Turn a Blind Eye – Vicky Newham

Turn a Blind Eye poster.jpg

About the book header

A dead girl.Turn a Blind Eye cover
A wall of silence.
DI Maya Rahman is running out of time.

A headmistress is found strangled in her East London school, her death the result of a brutal and ritualistic act of violence. Found at the scene is a single piece of card, written upon which is an ancient Buddhist precept:

I shall abstain from taking the ungiven.

At first, DI Maya Rahman can’t help but hope this is a tragic but isolated murder. Then, the second body is found.

Faced with a community steeped in secrets and prejudice, Maya must untangle the cryptic messages left at the crime scenes to solve the deadly riddle behind the murders – before the killer takes another victim.

Turn a Blind Eye is the first book in a brand-new series set in East London and starring DI Maya Rahman.

Guest Post

I am absolutely thrilled to welcome Vicky Newham to Have Books, Will Read to share with us her top writing tips. Over to Vicky….

Hi everyone,

With my first book just out, it would feel odd for me to start giving tips on writing so I will share the things I find helpful. Some, I’ve figured out for myself. Others, I’ve adopted from people who’ve been writing for a lot longer than me.

  1. It is worth knowing what some of the rules are about point-of-view, flashbacks, language, dialogue etc., and why they’re suggested, but the most important thing is to find out what works for you and the story you’re writing. That comes with trial, error and practice.
  2. A lot of the writing process takes place away from the keyboard so I try not to give myself a hard time if I’m doing stuff away from the computer. Writing involves: thinking, planning, doodling, researching, taking notes, revising, reading through and reading aloud.
  3. Giving and receiving feedback is a skill. While all input is worth reflecting on, it won’t all be useful. Think carefully about when to share your work and who with. The same is true of courses, manuscript assessments and edits. A lot of people will tell you how they would write your story or how they think you should write your story.
  4. I use TTS (text-to-speech) software regularly. In Word, on my phone or Kindle. I read my work aloud, but I also listen to what I’ve written via TTS. As it doesn’t require the effort and concentration that reading aloud does, I can focus my attention on my words and story. An added bonus is that it reveals punctuation errors as it pauses at punctuation points.
  5. Read as a writer. When I’m reading a novel or story, I find it useful to reflect on how the author has used structure, language and narrative techniques. I think about the plot, themes and characters, and where it fits in the market. It does spoil reading ‘for pleasure’ but it really helps to understand what contemporary writers are doing and how.
  6. It is pointless comparing your writing to other people’s. Your style, use of language, topics and themes, and how you approach them, will be uniquely yours. I find it useful to be aware of what I think my strengths and weaknesses are as a writer. I try to be happy with them, while continually striving to develop and improve.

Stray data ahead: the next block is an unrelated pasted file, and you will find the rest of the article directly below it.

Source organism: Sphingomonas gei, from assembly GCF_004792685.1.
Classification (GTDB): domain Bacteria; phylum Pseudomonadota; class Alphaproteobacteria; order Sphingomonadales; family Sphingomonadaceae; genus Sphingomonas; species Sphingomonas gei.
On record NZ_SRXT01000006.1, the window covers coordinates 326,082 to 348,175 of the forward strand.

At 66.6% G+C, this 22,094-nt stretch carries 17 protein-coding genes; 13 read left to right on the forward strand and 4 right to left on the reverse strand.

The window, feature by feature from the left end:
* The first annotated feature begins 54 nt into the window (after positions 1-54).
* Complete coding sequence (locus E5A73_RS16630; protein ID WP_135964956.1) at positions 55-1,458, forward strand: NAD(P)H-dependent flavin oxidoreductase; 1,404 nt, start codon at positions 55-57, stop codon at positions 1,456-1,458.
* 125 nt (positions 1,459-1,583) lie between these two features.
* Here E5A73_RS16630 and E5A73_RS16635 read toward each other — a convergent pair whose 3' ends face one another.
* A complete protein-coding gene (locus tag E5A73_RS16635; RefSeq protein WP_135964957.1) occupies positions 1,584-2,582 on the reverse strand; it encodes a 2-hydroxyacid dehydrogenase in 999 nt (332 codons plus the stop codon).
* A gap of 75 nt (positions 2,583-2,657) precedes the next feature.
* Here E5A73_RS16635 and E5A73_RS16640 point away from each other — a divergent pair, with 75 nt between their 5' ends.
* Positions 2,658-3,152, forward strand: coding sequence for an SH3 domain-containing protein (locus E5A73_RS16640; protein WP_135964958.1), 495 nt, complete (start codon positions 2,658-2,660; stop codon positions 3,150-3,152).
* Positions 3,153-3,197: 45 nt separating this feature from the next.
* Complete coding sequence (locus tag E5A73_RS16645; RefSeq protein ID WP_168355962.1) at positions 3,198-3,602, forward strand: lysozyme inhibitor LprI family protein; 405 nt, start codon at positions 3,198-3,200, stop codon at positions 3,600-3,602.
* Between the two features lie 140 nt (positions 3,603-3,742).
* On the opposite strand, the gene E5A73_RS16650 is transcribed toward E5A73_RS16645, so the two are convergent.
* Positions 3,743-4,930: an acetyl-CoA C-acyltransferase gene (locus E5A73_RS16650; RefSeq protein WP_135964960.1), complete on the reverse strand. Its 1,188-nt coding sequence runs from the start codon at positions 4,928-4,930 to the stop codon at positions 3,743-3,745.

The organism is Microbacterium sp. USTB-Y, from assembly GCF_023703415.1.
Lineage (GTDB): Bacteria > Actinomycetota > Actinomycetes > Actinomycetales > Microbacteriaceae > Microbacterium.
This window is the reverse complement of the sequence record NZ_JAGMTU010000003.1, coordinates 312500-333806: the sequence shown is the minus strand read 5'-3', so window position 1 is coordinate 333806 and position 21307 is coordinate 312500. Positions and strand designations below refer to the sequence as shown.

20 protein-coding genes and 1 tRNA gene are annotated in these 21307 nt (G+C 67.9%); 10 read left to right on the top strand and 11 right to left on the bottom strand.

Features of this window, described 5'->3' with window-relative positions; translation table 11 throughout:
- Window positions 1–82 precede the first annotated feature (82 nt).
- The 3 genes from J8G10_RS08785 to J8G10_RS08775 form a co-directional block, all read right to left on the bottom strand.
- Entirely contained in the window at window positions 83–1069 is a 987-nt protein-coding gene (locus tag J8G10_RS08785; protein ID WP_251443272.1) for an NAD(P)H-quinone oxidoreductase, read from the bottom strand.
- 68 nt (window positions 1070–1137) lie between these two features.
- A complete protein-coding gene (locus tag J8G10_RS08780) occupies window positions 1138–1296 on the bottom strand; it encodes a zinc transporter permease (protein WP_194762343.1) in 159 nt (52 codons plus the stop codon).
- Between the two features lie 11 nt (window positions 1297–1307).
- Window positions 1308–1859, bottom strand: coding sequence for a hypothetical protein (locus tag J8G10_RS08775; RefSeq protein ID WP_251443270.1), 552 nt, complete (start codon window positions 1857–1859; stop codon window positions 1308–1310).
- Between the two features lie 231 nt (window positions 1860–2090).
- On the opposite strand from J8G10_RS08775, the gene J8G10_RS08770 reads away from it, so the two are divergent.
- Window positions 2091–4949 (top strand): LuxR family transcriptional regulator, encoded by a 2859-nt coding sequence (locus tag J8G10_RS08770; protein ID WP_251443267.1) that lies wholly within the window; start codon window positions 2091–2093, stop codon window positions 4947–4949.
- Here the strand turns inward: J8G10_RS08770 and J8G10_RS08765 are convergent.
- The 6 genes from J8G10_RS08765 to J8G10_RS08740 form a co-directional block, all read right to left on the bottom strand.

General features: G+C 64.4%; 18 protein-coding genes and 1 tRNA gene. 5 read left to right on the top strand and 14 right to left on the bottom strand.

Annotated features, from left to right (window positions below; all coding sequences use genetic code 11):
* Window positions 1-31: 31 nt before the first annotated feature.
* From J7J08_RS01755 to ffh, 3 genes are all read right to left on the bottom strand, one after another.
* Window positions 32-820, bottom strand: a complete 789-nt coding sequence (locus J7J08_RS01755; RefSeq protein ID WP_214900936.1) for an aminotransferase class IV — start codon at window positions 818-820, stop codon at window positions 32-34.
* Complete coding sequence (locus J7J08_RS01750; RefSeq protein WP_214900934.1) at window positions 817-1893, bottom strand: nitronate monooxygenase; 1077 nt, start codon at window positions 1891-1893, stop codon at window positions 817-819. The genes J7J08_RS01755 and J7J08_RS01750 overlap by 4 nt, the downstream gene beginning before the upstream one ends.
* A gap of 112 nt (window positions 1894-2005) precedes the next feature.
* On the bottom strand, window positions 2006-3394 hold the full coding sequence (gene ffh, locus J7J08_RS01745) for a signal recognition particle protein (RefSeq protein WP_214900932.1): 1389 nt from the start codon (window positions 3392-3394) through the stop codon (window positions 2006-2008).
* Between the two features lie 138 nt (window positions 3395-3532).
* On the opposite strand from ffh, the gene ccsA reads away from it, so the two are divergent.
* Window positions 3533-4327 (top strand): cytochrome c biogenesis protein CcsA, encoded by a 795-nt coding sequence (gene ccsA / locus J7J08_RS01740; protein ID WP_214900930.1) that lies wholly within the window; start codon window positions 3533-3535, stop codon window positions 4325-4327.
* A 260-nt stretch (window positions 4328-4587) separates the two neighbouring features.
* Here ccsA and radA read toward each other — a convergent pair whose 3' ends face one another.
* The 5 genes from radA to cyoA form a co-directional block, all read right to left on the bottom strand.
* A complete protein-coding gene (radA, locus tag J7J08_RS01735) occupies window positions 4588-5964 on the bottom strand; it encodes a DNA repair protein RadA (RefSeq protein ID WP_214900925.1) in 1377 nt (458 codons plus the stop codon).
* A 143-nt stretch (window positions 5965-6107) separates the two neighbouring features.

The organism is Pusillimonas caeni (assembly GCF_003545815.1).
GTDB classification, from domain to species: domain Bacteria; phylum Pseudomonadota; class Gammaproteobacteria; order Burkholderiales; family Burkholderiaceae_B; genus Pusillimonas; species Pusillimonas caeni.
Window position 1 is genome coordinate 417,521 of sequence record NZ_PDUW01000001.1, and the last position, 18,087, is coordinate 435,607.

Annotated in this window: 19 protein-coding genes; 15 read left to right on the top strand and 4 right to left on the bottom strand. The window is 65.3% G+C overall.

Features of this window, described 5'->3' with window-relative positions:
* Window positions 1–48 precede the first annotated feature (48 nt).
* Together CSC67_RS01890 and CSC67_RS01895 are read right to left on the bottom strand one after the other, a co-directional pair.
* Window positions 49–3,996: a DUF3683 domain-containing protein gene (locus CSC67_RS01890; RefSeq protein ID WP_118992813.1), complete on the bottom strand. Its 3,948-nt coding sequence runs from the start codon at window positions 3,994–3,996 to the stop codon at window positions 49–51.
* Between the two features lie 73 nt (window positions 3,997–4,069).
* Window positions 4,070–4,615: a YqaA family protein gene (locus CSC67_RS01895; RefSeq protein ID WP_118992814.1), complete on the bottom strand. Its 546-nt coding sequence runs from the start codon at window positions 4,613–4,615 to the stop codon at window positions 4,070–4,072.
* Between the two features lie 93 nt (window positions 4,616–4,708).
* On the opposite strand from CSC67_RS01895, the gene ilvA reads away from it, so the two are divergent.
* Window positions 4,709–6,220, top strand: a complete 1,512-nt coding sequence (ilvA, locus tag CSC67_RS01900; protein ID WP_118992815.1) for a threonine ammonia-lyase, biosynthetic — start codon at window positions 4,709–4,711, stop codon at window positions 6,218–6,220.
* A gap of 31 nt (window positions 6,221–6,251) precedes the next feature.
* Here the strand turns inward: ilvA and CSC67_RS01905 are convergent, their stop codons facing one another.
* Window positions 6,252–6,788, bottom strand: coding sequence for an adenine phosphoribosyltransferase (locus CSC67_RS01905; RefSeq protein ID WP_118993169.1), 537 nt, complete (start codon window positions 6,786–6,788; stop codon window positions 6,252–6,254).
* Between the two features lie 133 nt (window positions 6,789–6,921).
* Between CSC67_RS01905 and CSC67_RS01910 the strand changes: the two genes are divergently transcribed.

7. Daily targets and discipline do help. Whether it’s a word-count for the first draft or numbers of chapters when I’m rewriting and editing, I find it helps to have goals and be disciplined. Mood and muse are fickle friends, so I approach it as a job and get on with it. Plus – biscuits.
  8. Write about things which fire you up. It helps to stay interested in your story when you’ve re-written and read it through eleventy-billion times – and then have to do it all again.
  9. Accept that some people will like your writing and others won’t. It might be your topic, characters, style, you as a person, envy. Who knows? It’s not worth worrying about.
  10. Define your own terms for success and try to be happy with what you achieve. There are many ways to be ‘a writer’ and many paths to publication. In addition, there are all sorts of setbacks, successes and achievements along the way. The path isn’t linear and people move along it at different speeds, and invariably – like snakes and ladders – we all ascend and descend with a crash at some point. Biscuits.

(What did I say about rules?) Finally, the thing I find most useful is that I genuinely love all aspects and stages of writing. If you need to earn an income, it’s not so simple but it really helps if you can enjoy the whole thing.

Giveaway

The lovely people at HQ are offering 3 lucky readers a copy of Turn A Blind Eye….head over to my Twitter and follow the instructions in the pinned tweet 🙂

About the Author

Vicky Newham is the author of the DI Maya Rahman police procedural series which is set in East London. The first book, TURN A BLIND EYE, will be published on April 5th 2018, and has been optioned for television by Playground Entertainment. The second, OUT OF THE ASHES, will be published on April 4th 2019.

Vicky has drawn on her Psychology background and her experiences of living and working in East London to write the books in the series. She studied Psychology at university and taught GCSE/A-level Psychology for 10 years before moving to Whitstable, Kent where she now lives with her cockerpoo dog.

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